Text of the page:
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Nakiri


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Finished this one and it's ready to ship out. I just need to take some good photos this weekend.

8" by 2" clayed 1095 blade. Water buffalo horn bolster, stainless steel spacer and Buckeye burl handle with nickel-silver pin.

This is the best Hamon I have ever gotten out of 1095 steel.

As always, comments and criticism is welcome.

 

Name side.jpg

 

Off side.jpg

Edited by Joshua States
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“So I'm lightin' out for the territory, ahead of the scared and the weak and the mean spirited, because Aunt Sally is fixin’ to adopt me and civilize me, and I can't stand it. I've been there before.”

The only bad experience is the one from which you learn nothing.  

 

Josh

http://www.dosgatosdesignsllc.com/#!

https://www.youtube.com/channel/UCdJMFMqnbLYqv965xd64vYg

J.States Bladesmith | Facebook

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Posted (edited)
20 hours ago, Carlos Lara said:

I agree, that hamon's amazing. Any tips for getting it so good?

I fear there is more art than science to hamon production. I have been wrestling with it for years now and it was always hit and miss for a long time. 

This is the best I have had so far in terms of activity. Here is my process after a few years of trying different things.

I finish sanding to 220 grit before applying the clay. I use two different clays in my process now, satanite and something I mixed up with some red oxide cement color and some boric acid powder. I also harden on the low temp side around 1450F. Quench in Parks 50 oil with no interruption just straight in and bob it up & down.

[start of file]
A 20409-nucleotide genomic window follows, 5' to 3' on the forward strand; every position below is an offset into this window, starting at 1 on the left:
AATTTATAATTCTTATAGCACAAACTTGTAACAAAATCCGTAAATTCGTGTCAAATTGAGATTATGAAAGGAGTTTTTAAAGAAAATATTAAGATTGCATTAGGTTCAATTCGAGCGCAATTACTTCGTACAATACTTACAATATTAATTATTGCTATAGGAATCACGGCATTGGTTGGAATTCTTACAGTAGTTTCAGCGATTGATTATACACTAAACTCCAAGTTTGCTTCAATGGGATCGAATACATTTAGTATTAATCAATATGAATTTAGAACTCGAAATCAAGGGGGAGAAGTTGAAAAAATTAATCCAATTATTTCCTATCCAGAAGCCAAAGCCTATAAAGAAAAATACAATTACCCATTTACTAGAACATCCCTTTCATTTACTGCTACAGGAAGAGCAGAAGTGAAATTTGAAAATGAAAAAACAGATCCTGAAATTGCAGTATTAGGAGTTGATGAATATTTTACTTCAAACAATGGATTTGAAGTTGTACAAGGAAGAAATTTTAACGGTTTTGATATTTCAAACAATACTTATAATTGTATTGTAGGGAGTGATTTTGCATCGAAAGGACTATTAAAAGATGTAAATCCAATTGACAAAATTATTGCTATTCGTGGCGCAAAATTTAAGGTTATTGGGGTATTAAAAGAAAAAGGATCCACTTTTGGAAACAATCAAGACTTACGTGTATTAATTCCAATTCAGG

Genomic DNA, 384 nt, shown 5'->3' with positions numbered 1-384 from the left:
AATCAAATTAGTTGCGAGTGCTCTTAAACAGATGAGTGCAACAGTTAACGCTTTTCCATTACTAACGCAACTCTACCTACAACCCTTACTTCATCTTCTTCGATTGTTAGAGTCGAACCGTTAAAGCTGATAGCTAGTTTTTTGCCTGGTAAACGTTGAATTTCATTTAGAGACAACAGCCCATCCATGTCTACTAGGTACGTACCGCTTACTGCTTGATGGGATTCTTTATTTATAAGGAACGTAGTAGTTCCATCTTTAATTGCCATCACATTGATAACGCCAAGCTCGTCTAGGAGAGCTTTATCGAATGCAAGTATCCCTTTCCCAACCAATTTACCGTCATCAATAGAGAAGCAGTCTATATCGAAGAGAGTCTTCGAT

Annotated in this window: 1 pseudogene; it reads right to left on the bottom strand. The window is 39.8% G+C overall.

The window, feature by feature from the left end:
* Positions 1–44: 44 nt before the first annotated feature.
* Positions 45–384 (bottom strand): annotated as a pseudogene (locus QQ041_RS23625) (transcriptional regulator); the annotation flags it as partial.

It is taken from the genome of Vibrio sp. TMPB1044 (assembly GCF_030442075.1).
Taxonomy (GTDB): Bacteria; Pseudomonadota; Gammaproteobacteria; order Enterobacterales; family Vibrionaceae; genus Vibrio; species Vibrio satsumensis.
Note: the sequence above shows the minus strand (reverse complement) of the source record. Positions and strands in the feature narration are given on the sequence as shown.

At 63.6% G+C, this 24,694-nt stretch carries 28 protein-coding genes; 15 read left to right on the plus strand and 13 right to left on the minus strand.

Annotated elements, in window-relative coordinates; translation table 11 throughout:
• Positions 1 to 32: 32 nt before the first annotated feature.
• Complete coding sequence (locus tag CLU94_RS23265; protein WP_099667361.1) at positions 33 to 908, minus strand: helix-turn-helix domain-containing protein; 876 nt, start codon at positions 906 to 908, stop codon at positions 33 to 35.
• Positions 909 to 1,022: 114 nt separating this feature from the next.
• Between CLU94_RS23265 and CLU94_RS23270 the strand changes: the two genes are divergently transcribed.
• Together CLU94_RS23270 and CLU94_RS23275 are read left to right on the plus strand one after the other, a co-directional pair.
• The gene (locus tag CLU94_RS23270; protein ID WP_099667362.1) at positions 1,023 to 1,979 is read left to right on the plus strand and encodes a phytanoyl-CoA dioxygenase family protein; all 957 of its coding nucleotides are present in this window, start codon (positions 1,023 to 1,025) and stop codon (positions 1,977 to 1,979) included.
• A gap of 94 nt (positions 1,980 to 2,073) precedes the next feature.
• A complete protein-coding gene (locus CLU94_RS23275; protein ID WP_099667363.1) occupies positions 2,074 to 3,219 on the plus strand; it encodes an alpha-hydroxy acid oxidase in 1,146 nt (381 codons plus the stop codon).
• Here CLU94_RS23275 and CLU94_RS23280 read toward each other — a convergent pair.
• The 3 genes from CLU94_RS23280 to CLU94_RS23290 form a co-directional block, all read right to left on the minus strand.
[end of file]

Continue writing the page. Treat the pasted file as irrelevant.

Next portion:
Hardness chisels after quench said the edge was harder than 64 HRC. Tempered back to 61 HRC.

Here is the clay for this blade.

 

Clayed 1.jpg

 

Clayed 2.jpg

 

Mare than that, I cannot say.

Edited by Joshua States
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“So I'm lightin' out for the territory, ahead of the scared and the weak and the mean spirited, because Aunt Sally is fixin’ to adopt me and civilize me, and I can't stand it. I've been there before.”

The only bad experience is the one from which you learn nothing.  

 

Josh

http://www.dosgatosdesignsllc.com/#!

https://www.youtube.com/channel/UCdJMFMqnbLYqv965xd64vYg

J.States Bladesmith | Facebook

https://www.facebook.com/dos.gatos.71

https://www.etsy.com/shop/JStatesBladesmith

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Nice, thanks! That's pretty clever, and I would wager it's pretty close to what many Japanese smiths use. At least, they use some kind of grey clay mixture on the edge side, a red clay mixture for the rest of the blade. Filing that away for the future!

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Also heat cycle your blades to decrease the size of the grains.  The smaller the grains the less deeply the steel will harden.

 

Doug

HELP...I'm a twenty year old trapped in the body of an old man!!!

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